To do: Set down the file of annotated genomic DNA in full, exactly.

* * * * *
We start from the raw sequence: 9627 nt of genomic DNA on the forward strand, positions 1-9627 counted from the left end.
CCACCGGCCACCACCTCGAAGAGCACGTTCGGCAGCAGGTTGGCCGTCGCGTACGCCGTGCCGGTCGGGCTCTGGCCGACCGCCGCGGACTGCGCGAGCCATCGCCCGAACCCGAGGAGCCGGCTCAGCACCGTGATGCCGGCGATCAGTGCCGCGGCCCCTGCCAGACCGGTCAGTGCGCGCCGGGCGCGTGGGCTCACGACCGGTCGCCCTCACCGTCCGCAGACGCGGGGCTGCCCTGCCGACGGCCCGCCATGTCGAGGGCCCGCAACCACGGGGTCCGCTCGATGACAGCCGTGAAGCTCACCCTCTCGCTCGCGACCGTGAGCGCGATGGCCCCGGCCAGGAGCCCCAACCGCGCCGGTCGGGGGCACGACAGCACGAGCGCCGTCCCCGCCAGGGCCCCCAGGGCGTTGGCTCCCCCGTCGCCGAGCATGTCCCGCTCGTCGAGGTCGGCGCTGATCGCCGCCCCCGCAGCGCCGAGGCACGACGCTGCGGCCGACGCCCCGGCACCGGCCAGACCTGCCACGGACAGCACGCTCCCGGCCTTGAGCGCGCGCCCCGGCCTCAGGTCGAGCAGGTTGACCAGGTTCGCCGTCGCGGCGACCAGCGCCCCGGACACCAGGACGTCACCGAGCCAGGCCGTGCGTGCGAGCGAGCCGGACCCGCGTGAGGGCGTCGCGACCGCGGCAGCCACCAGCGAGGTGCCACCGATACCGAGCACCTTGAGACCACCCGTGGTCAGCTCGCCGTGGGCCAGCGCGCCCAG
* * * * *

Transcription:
We start from the raw sequence: 9627 nt of genomic DNA on the forward strand, positions 1-9627 counted from the left end.
CCACCGGCCACCACCTCGAAGAGCACGTTCGGCAGCAGGTTGGCCGTCGCGTACGCCGTGCCGGTCGGGCTCTGGCCGACCGCCGCGGACTGCGCGAGCCATCGCCCGAACCCGAGGAGCCGGCTCAGCACCGTGATGCCGGCGATCAGTGCCGCGGCCCCTGCCAGACCGGTCAGTGCGCGCCGGGCGCGTGGGCTCACGACCGGTCGCCCTCACCGTCCGCAGACGCGGGGCTGCCCTGCCGACGGCCCGCCATGTCGAGGGCCCGCAACCACGGGGTCCGCTCGATGACAGCCGTGAAGCTCACCCTCTCGCTCGCGACCGTGAGCGCGATGGCCCCGGCCAGGAGCCCCAACCGCGCCGGTCGGGGGCACGACAGCACGAGCGCCGTCCCCGCCAGGGCCCCCAGGGCGTTGGCTCCCCCGTCGCCGAGCATGTCCCGCTCGTCGAGGTCGGCGCTGATCGCCGCCCCCGCAGCGCCGAGGCACGACGCTGCGGCCGACGCCCCGGCACCGGCCAGACCTGCCACGGACAGCACGCTCCCGGCCTTGAGCGCGCGCCCCGGCCTCAGGTCGAGCAGGTTGACCAGGTTCGCCGTCGCGGCGACCAGCGCCCCGGACACCAGGACGTCACCGAGCCAGGCCGTGCGTGCGAGCGAGCCGGACCCGCGTGAGGGCGTCGCGACCGCGGCAGCCACCAGCGAGGTGCCACCGATACCGAGCACCTTGAGACCACCCGTGGTCAGCTCGCCGTGGGCCAGCGCGCCCAG